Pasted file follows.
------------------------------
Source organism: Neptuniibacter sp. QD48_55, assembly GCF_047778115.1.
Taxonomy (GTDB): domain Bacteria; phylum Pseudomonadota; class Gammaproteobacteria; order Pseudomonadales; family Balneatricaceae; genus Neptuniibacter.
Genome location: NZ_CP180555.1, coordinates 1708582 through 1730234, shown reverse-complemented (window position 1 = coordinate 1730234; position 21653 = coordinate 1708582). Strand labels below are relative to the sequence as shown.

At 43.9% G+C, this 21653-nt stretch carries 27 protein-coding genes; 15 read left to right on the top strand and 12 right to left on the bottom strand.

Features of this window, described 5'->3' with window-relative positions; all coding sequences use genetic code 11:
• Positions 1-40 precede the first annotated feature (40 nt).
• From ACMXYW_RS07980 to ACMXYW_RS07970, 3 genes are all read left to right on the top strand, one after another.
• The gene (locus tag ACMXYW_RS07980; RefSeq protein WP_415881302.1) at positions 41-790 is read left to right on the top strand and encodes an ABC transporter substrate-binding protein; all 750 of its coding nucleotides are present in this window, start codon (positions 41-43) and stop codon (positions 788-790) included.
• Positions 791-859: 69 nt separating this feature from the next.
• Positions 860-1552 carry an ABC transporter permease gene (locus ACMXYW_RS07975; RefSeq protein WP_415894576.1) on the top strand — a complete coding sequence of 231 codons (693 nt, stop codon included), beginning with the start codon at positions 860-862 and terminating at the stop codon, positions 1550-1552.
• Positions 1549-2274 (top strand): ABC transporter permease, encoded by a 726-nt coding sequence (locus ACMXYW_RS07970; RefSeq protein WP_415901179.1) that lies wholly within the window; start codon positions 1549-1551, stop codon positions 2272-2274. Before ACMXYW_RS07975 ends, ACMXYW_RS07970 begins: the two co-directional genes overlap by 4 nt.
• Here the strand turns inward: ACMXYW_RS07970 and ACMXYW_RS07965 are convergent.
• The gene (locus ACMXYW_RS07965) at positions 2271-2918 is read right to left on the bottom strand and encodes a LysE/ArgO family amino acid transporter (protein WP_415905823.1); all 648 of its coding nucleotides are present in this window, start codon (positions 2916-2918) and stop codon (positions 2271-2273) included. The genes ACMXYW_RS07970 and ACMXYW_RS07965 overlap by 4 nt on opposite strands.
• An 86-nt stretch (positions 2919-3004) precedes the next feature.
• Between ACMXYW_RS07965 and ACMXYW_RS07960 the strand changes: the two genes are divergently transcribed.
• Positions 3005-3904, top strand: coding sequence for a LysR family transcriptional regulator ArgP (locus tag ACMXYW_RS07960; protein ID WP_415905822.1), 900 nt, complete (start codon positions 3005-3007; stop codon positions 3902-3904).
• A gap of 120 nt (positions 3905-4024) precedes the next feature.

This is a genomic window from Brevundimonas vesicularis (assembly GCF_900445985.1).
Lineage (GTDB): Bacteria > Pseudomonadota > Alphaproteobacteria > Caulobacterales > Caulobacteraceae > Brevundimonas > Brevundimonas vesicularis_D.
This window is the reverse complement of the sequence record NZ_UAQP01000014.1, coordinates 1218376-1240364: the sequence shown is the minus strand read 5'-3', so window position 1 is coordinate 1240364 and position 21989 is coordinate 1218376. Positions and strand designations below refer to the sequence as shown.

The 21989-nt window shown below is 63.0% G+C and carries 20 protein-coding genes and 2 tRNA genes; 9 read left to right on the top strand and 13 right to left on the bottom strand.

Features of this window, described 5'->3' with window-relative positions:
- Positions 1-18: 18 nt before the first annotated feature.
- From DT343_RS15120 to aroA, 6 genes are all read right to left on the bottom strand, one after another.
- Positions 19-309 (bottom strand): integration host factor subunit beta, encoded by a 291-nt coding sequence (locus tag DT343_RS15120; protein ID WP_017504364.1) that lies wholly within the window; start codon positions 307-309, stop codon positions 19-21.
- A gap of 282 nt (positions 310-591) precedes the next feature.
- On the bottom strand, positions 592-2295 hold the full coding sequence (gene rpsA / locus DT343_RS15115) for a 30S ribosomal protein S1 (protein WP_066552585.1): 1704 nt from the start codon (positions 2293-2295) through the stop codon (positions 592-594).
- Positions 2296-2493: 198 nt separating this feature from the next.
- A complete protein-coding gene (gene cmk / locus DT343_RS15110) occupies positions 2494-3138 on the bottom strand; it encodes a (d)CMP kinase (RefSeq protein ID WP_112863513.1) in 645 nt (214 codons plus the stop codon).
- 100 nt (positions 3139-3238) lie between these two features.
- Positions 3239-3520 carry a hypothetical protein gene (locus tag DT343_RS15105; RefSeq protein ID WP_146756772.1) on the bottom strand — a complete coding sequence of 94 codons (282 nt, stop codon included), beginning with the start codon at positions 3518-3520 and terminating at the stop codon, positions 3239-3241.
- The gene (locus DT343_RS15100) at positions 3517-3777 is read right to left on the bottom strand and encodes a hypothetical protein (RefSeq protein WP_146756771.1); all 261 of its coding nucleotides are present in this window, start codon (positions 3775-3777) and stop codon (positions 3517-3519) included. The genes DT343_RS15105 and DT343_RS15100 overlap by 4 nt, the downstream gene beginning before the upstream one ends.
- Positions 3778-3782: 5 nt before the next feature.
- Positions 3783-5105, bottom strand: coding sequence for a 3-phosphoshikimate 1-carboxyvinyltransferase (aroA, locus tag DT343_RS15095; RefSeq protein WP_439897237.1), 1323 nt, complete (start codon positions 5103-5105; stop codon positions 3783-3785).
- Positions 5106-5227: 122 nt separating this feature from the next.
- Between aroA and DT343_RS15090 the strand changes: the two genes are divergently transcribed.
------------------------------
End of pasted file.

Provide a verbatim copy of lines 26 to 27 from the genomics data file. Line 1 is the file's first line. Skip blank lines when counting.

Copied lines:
- A gap of 282 nt (positions 310-591) precedes the next feature.
- On the bottom strand, positions 592-2295 hold the full coding sequence (gene rpsA / locus DT343_RS15115) for a 30S ribosomal protein S1 (protein WP_066552585.1): 1704 nt from the start codon (positions 2293-2295) through the stop codon (positions 592-594).